Recent trials testing plastic crates as an alternative to cardboard cartons for the banana industry have returned positive results for growers and other members of the supply chain, according to Chep Australia.
In early estimates carried out by logistics and supply chain company, Chep Australia, the transition could yield a potential 10 to 15 per cent cost saving, while also reducing damage to the fruit when using crates compared with cartons.
Earlier this year, a trial involved using more than 200 crates to pack a combination of Lady Finger and Cavendish bananas at a trial site in northern NSW, with fruit sizes ranging from 15kg XL, 13kg XL and 13kg large.
Wholesaler, PW Chew, who helped manage the transport, ripening, and distribution processes of the operation, says the ability to cross-stack crates, and the greater crate integrity over cartons, are huge bonuses for the banana industry.
“The greater stability that is available in cross-stacking has shown to be of great benefit to the integrity of the bananas. By the time they were ripened for retail, the initial trials indicated that there was less rub marking, bruising due to movement and neck damage in comparison to the same fruit packed in cartons from the same district,” Mark Bradshaw, operations manager, PW Chew, said.
“Cooling and ripening of the fruit was far more efficient too with the crates as you are not cooling the cardboard as well as the fruit. As a result, airflow, temperature and humidity are more consistent around the ripening room, which means we save nearly a day in ripening.”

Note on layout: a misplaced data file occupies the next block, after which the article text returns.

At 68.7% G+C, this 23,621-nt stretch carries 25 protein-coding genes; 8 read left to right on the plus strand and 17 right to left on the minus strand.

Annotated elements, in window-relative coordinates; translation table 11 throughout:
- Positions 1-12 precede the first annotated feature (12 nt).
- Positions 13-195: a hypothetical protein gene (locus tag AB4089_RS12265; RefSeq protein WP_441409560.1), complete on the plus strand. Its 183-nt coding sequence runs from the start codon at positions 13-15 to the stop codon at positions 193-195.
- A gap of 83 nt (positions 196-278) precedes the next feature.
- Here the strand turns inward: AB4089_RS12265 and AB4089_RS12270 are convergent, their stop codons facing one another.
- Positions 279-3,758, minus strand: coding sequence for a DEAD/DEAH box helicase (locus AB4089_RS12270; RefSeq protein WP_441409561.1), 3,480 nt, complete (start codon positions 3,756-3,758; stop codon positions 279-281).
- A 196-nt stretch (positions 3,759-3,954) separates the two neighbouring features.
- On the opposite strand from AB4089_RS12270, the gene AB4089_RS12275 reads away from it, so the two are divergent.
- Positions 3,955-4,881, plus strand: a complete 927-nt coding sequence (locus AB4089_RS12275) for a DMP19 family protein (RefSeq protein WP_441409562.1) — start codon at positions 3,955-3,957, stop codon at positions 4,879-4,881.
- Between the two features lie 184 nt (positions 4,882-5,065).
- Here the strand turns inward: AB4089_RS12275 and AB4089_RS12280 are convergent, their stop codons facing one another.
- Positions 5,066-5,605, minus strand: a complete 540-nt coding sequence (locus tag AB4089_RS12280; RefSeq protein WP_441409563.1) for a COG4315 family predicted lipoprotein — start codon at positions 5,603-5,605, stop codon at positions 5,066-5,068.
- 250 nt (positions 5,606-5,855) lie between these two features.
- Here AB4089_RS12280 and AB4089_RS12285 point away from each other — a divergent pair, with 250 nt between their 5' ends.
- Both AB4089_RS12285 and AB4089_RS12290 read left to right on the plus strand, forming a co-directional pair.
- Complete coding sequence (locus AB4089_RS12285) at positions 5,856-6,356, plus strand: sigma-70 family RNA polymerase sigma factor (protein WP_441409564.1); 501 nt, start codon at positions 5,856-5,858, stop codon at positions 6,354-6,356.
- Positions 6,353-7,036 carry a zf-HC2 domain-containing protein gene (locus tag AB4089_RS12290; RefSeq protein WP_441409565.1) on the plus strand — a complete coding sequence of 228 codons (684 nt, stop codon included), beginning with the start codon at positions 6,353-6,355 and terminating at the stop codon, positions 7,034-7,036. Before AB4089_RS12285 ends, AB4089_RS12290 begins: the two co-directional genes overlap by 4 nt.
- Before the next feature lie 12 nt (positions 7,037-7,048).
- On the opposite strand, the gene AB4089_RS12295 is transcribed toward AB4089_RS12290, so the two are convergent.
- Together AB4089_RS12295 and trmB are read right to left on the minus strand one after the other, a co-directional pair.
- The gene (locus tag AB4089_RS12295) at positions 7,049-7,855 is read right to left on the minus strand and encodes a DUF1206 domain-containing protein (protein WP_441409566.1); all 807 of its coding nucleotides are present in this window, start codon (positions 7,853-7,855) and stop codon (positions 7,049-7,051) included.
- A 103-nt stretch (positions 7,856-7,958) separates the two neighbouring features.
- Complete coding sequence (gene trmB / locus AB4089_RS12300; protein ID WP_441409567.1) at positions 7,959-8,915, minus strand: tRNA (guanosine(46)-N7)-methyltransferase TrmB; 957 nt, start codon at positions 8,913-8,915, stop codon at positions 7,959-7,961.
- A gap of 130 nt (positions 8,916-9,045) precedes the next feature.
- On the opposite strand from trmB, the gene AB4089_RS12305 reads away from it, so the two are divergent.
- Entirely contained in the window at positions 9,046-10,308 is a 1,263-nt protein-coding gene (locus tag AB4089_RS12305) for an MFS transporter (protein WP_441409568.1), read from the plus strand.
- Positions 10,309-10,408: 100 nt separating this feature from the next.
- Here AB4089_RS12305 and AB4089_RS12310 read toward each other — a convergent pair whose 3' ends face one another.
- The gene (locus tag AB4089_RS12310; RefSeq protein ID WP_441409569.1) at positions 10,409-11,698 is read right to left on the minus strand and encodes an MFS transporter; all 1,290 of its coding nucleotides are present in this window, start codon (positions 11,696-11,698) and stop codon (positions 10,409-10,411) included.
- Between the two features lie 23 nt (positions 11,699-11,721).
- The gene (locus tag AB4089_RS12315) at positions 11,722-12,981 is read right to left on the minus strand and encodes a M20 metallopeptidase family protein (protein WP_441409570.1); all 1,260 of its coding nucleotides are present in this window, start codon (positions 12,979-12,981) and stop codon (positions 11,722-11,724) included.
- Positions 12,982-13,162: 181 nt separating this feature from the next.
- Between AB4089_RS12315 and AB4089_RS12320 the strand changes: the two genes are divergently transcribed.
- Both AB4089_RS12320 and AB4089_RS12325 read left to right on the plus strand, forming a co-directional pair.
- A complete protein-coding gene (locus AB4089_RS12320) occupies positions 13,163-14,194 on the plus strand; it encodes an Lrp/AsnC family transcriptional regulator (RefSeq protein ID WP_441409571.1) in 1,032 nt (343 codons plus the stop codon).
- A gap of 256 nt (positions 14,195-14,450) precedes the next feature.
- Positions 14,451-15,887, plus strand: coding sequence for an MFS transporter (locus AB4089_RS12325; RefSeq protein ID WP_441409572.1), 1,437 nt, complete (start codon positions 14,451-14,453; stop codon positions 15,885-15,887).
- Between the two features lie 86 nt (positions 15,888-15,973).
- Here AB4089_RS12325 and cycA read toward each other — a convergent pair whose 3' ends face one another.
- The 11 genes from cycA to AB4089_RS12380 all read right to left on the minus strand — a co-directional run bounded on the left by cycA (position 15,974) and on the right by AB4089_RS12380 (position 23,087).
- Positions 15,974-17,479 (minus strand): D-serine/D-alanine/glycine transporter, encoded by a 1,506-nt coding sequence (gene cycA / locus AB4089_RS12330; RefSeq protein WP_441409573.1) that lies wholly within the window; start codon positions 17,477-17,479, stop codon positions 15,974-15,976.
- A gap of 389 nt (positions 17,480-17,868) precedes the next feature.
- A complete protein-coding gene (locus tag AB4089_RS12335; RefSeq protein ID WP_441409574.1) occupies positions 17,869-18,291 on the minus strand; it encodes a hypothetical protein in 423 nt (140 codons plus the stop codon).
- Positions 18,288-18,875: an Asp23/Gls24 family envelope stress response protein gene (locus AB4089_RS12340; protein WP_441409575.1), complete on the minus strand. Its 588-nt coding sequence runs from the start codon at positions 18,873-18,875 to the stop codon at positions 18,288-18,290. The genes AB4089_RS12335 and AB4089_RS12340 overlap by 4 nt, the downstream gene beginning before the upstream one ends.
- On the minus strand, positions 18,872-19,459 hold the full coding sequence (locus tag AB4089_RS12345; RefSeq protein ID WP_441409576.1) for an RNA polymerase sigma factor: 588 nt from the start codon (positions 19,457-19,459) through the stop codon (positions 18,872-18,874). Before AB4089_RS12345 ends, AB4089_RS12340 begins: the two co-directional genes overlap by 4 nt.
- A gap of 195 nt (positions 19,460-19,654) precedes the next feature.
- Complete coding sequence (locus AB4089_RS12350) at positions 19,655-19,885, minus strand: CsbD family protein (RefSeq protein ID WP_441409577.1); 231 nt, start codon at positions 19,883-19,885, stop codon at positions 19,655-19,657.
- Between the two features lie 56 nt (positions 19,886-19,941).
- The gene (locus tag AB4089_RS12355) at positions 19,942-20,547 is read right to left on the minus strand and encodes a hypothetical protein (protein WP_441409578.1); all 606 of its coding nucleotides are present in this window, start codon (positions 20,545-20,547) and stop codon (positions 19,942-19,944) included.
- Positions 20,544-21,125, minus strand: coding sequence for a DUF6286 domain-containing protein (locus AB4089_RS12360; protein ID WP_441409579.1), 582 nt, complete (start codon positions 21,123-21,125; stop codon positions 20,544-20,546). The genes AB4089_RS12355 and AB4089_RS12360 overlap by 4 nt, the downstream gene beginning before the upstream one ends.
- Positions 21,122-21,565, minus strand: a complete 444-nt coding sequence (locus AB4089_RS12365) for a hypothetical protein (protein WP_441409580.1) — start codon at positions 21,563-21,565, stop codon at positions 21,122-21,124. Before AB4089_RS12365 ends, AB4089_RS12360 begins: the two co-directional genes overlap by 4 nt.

The current design features of the reusable plastic crates include smooth walls and a waved base to minimise damage to bananas, improved ventilation, and a footprint to suit Australian pallets, with six crates per layer.
CHEP Australia business development manager, Nick Jones, said, “The trial gave all parties involved an opportunity to learn from each other to find the best packing methodology, supply chain logistics and retail requirements”.
“The structural integrity of a plastic crate means that the weight bearing of a stacked pallet is through the crate, not a carton so it won’t compress,” Jones said.
“Compression damage to fruit from cartons is a major problem for the industry. Very early on in the trial, it became evident that the use of a slitted liner would be beneficial. The combination of plastic crates and liner bags allow for gases to flow through the bag giving a more consistent ripening colour.
“From a ripening perspective we found the crates delivered consistent half-colour ripening to levels between stage three and four, compared with cardboard. One retailer commented that if they could have consistent colour at stage 3.5, then they will be able to increase their rate of sales,” Jones said.
The next phase in the trials of the plastic crates will be to conduct studies in northern Queensland to assess the crate performance over longer distances to the major capital cities. The next round of trials will commence this month.